The illustrated exhibitor: a tribute to the world's industrial jubilee — London, 1851

Page: 556
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556

THE ILLUSTRATED EXHIBITOR

Gutta Percha Company, of which we gave

an illustration at page 523; the splendid

billiard-tables by the several firms of

Thurston, Burroughes, and "Watts ; the

bog-oak furniture of Mr. Jones, of Dublin

-^anie p. 144; the inlaid work of Mr.

Mechi—ante p. 464; the carved cabinet of

Mr, Steevens, of Taunton ; the sideboards

of Messrs. Holland—ante p. 103; the

papier-mache works of Messrs. Jennens

and Bettridge, Mr. Charles Bielefeld, and

Messrs. Spiers and Son, of Oxford—all

referred to in our pages ; the carvings of

the Messrs. Trollope, and the ornamental

tables of Mr. Moranfr—ante pp. 104, 105 ;

anri, lastly, the beautiful specimens of

cabinet-work before us, individually and

collectively attest that, for grace of design

and solidity of workmanship, the British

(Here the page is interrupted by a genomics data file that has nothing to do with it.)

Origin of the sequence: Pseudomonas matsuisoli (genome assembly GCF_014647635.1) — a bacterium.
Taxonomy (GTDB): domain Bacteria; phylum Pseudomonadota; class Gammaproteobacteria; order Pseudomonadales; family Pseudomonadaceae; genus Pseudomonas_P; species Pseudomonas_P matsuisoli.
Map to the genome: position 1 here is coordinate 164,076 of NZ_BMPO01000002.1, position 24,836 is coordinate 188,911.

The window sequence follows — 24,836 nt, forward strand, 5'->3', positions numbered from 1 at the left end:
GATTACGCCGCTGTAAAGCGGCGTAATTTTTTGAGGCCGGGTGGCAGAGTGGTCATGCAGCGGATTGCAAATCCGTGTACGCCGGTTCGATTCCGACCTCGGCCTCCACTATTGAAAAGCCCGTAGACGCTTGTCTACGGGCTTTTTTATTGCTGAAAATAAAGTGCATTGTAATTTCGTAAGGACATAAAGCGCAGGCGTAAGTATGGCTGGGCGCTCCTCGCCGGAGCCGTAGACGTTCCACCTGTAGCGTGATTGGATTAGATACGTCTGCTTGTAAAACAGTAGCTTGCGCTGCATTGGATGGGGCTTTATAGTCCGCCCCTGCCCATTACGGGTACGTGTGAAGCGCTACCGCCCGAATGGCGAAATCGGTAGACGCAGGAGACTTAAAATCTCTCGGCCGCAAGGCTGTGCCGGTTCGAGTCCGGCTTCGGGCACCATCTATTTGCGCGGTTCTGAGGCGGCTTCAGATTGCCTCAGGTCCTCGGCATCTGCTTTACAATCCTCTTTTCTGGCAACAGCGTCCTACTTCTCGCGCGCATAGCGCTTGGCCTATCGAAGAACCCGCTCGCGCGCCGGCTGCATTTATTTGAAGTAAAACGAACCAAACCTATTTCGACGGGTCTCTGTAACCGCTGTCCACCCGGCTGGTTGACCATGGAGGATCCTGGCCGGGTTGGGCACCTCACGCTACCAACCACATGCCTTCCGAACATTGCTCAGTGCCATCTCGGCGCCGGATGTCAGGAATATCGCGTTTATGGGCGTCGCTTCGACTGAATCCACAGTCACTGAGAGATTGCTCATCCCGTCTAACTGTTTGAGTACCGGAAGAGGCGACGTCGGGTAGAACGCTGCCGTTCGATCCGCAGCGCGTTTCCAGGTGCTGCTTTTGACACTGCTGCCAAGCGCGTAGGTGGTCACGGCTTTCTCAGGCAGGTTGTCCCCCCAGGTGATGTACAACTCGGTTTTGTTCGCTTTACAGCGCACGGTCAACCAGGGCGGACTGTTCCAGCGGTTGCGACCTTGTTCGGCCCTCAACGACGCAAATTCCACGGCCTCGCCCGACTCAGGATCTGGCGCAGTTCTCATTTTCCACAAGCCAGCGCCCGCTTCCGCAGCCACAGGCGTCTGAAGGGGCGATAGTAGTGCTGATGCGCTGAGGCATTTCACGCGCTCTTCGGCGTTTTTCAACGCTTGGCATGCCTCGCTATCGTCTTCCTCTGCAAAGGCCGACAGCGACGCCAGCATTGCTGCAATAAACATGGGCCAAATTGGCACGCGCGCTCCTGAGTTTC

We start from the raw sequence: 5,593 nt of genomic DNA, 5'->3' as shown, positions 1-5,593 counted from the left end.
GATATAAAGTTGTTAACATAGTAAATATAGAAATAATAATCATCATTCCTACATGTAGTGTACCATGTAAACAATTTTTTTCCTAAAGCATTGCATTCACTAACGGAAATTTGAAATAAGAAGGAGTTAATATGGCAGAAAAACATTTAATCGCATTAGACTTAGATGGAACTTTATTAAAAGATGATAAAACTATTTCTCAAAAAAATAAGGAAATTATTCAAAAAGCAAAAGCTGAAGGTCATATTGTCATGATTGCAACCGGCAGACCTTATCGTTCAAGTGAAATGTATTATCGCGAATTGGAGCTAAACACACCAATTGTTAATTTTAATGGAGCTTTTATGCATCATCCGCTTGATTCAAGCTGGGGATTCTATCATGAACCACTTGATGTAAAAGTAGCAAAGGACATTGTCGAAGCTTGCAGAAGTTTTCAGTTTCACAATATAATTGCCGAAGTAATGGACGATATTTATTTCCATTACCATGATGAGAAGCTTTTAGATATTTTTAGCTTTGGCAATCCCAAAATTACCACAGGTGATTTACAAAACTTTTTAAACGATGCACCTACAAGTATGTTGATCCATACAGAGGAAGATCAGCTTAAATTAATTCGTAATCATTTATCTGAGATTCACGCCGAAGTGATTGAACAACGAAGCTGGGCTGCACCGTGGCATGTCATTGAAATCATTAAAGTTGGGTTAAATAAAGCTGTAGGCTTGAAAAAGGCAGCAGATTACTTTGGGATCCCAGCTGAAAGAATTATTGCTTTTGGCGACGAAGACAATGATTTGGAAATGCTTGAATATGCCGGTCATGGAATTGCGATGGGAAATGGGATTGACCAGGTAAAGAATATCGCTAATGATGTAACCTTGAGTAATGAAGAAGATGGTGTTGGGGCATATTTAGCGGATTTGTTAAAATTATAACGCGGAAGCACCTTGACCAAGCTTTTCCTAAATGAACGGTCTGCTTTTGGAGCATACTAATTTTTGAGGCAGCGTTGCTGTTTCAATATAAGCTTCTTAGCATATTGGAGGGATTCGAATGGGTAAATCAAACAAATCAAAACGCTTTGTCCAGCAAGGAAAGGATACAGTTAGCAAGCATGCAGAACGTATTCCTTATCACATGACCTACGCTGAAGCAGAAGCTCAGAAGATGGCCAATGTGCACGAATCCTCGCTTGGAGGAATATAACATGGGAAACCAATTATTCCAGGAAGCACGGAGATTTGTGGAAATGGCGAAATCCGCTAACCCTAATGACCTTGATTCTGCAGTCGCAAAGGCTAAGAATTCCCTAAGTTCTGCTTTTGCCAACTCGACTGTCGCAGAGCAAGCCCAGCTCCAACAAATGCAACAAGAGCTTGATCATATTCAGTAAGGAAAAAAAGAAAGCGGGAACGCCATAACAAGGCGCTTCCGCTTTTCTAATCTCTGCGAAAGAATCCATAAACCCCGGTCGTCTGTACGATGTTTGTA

decorators have reason to be proud of the

show they this year make in the Palace

of Industry. There is, however, still

room for improvement.

In page 555 will be found a view of
the British Furniture Court.

THE CONTRIBUTIONS OF ALGERIA AND
THE CAPE OF GOOD HOPE.

On page 553 we have engraved the
groups of the products of Algeria and
the Cape op Good Hope—the Opposite
extremities of an immense continent, des-
tined ultimately to be reclaimed by the
Saxon and the Gaul. Differing in the
circumstances of their situation^ both the
British and French Colonies are some^-
what alike in the nature of their contribu-
tions to the "World*s Fair; for the majority
of the articles exhibited consist of raw
material and the rudest forms of social
requirements. From the Cape we have
fifty-three samples of the woods peculiar
to South Africa, in both their rough and
polished states ; and from Algeria the
samples of copper, lead, and other ores,
promise well for the future of this inter*
esting colony. The specimens of wool
from the land of the Kaffirs is balanced
by the quantities of camel's hair from the
home of Ab del Kader ; while, from both
countries we have samples of mannfac*
tures in the shape of textile fabrics, sad-
dlery, and cabinet work. The objects
exhibited from either colony are extremely
suggestive.
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